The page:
Haunted House

Imagine a small elementary school. Imagine its tiny stage. It’s dark. Soft spiderwebby stuff hangs down. Lights glow and flash. There’s a severed hand over there. A small doll sits up, a beam illuminating its melancholy face. On the table is a cauldron of brains, better known as spaghetti. Organ music fills the space. Ten human beings stand or lie or hide behind the curtain, in various states of distress. Nine are young, one is old. All are grotesque.

Do you get the idea?

We have a manager – “Tammy”, a Grade 6 student. She orchestrates our visitors, who range from age 6 to 12, plus some hesitant adults. They are ushered into our home in groups of two or three. If it’s a Grade 1 child, we mostly laugh rather than scare. For the 12-year-olds, however, it’s full on terrorizing.

We played our roles for an hour-and-a-half. I cackled, moaned and invited folks in for dinner. A glob of spaghetti dripped from my right hand. Green stuff adorned my left.

Oh my God, we had fun! Our victims hopefully are having lovely, terrorless evenings as an entry to soft sleep. But they’ll remember their excursion into the Twilight Zone.

You are travelling through another dimension
a dimension not only of sight and sound but of mind
A journey into a wondrous land
whose boundaries are that of imagination

Thanks for coming with me to the wild country
Sleep well

Monster Walk

On Saturday morning, at least 200 mini-ghosts and princesses walked down Main Street in Belmont, Ontario, searching for goodies.  “Mary”, the owner of the Belmont Diner, had asked me to dress up and hand out candy from 10:00 till noon.  Yes, of course I would!

The day before, I went to a costume store and picked up a greyish black handlebar moustache that made me look extinguished.  I thought about adding a black wig for consistency but then reasoned that the blond one I had at home would do just fine.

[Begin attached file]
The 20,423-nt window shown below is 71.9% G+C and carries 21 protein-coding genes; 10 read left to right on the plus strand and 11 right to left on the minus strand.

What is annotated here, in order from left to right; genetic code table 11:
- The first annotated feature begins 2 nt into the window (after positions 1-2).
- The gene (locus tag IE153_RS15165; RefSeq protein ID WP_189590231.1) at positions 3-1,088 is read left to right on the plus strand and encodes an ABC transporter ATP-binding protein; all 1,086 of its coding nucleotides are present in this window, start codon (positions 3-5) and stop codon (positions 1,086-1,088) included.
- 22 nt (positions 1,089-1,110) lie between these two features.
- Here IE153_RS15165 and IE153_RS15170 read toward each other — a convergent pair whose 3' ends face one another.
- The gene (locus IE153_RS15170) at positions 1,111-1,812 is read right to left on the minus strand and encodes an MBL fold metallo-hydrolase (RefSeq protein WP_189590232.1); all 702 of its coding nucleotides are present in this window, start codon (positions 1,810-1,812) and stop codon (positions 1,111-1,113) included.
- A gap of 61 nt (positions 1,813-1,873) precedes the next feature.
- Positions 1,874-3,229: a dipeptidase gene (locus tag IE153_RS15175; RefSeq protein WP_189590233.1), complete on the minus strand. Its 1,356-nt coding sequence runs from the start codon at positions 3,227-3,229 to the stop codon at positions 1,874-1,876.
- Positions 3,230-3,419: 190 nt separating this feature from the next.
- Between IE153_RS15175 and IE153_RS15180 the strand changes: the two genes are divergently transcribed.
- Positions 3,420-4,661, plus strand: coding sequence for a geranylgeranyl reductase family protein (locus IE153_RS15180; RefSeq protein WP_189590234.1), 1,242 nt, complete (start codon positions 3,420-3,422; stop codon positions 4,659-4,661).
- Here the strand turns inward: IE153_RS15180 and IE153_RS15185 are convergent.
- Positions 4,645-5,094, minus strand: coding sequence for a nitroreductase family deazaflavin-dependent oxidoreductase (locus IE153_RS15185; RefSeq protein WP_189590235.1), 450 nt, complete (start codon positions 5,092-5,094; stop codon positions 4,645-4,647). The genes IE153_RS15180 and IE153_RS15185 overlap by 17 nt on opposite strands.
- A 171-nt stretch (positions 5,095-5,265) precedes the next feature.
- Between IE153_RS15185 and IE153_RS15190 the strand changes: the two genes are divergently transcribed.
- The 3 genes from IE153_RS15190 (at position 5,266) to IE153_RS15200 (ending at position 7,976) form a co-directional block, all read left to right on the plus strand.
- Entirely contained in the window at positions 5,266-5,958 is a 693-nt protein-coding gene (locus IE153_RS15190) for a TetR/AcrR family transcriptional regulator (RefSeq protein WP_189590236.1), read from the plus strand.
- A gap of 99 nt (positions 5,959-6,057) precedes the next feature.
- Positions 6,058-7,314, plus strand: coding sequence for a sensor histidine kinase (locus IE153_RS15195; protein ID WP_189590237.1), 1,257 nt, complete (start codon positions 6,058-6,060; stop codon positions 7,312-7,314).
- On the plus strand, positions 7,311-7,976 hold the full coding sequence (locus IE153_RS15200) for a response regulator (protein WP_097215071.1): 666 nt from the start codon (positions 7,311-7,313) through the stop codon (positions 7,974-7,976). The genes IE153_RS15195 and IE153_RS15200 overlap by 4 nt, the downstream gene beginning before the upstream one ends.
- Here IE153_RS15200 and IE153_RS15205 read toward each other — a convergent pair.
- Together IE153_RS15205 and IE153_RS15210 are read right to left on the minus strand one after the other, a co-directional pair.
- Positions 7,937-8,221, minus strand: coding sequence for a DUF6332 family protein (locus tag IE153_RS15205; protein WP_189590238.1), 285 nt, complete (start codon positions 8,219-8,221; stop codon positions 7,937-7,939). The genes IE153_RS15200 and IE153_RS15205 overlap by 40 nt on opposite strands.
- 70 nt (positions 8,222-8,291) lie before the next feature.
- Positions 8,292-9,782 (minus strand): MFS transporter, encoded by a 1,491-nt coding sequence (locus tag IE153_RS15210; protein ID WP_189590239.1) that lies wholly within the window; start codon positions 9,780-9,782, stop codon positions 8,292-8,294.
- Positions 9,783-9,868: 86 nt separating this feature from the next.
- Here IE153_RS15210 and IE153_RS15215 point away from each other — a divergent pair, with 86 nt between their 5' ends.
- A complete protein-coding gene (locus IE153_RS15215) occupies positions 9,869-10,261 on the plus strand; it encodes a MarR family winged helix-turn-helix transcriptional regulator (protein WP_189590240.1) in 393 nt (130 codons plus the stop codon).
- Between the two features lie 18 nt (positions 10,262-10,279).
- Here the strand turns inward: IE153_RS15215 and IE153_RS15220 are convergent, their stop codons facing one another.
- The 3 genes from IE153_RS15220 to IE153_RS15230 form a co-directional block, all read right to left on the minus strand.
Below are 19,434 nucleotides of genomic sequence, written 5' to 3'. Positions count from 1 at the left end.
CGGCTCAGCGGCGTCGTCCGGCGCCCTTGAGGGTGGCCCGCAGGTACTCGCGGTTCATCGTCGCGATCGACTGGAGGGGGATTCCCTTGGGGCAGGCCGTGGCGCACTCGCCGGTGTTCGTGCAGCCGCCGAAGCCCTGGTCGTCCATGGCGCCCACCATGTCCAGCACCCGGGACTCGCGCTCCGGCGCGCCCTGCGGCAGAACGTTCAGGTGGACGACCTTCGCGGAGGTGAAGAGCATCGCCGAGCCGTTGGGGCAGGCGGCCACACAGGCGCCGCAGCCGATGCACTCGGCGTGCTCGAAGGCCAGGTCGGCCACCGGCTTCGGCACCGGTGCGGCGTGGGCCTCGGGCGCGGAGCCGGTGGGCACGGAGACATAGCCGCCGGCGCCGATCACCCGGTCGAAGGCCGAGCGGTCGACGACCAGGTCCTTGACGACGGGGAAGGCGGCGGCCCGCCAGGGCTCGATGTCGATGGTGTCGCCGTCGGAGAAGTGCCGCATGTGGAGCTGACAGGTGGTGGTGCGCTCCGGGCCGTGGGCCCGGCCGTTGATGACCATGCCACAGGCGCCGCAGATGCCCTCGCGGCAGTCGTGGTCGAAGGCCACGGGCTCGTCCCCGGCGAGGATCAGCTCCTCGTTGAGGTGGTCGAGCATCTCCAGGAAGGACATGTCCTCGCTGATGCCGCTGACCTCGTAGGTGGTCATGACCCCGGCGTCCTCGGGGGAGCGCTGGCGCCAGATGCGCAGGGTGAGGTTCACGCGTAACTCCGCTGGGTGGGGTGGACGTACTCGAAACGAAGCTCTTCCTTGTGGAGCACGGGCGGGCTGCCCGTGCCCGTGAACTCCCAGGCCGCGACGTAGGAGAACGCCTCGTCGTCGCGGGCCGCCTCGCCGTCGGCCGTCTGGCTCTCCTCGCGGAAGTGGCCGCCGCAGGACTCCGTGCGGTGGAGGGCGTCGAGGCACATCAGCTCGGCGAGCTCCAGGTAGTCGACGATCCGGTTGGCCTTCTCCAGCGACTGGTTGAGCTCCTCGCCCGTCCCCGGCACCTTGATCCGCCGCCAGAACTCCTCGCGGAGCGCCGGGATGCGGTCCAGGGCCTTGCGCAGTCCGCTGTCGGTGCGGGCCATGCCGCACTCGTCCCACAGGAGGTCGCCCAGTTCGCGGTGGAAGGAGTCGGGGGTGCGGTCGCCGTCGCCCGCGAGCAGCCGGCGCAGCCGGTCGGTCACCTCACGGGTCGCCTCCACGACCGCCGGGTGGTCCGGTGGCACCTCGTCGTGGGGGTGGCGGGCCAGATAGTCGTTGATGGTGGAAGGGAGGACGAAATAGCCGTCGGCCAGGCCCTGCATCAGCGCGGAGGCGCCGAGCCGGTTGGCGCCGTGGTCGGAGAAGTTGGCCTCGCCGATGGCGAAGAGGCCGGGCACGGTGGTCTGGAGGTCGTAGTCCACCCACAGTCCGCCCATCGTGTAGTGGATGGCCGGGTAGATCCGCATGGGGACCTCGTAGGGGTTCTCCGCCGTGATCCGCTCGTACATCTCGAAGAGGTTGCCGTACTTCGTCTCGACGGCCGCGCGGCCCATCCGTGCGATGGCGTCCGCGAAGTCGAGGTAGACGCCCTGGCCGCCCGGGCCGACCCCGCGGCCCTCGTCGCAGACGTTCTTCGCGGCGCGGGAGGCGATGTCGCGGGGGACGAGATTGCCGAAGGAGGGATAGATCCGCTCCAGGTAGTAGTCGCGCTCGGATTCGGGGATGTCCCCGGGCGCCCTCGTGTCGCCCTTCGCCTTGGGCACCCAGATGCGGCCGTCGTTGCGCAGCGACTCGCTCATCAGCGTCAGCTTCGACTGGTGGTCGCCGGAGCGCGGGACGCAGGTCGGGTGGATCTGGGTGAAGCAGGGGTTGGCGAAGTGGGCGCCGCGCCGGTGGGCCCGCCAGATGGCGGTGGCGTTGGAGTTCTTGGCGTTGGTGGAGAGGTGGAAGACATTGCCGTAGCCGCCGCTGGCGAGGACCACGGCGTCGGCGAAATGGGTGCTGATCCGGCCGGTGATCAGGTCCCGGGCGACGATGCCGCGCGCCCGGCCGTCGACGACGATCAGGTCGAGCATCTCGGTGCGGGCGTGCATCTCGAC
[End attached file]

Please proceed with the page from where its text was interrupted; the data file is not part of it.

Then it was off to Value Village for the subtle tones of a shirt and pants.  A bright orange top drew me in and resistance was futile.  As for the pants, I couldn’t imagine I’d find an appropriate pair in the men’s section, so I asked a saleswoman what size I’d be in female lingo.  She thought a 12.  Alrighty then.  Lurking on the rack in front of me were bright pink trousers.  I rushed to the change room to check out the effect but couldn’t get into the pinks.  Down another aisle was a glowing turquoise version of conservatism.  Yes again.  A perfect 14!

At home there was the wig, a red foam nose and a blue fish head to frame it all.  When I created costumes in the past, I always got the question “What are you?”  Saturday was the same.  I still didn’t have an answer.

Mary had cute little plastic bags stuffed with chocolate unknowns.  I was ready.  Shortly after 10:00, the trail of young costumites and their parents wound its way to the Diner’s front door.  I had the vague idea that my job would be done in thirty minutes but the answer to that was “Not!”  The flow flowed for nearly two hours.

Kids would come into the restaurant looking impossibly cute and glance around, not knowing where to go.  I was at the far end in full regalia, waving my hands in unison and yelling “Hello!  Over here for the candy.”  Wary little ones, often urged on by mom, found their way to me.

I saw so many glimmering dresses.  So many masked demons.  And I looked into so many eyes.  Put so many bags into so many hands.  It was special.  Many kids didn’t know what to make of me but they all enjoyed receiving my gifts.  The stream of young humanity was virtually constant and so was my happiness.  Eyes of wonder.  Mine and theirs.

When the bags were just about gone, Mary pulled out a box of tiny chocolate bars.  All was well … until about 11:30, when there were maybe thirty bars left.  I moseyed over to a table of women regulars and asked if someone would walk over to the nearby grocery store and pick up more treats.  “Barb” bounced up off her seat and headed out the door.  I was handing over my very last bars when she came back.  The universe was truly unfolding as it should.

I was happy
The kids were happy
And I think the cosmos was wearing a big smile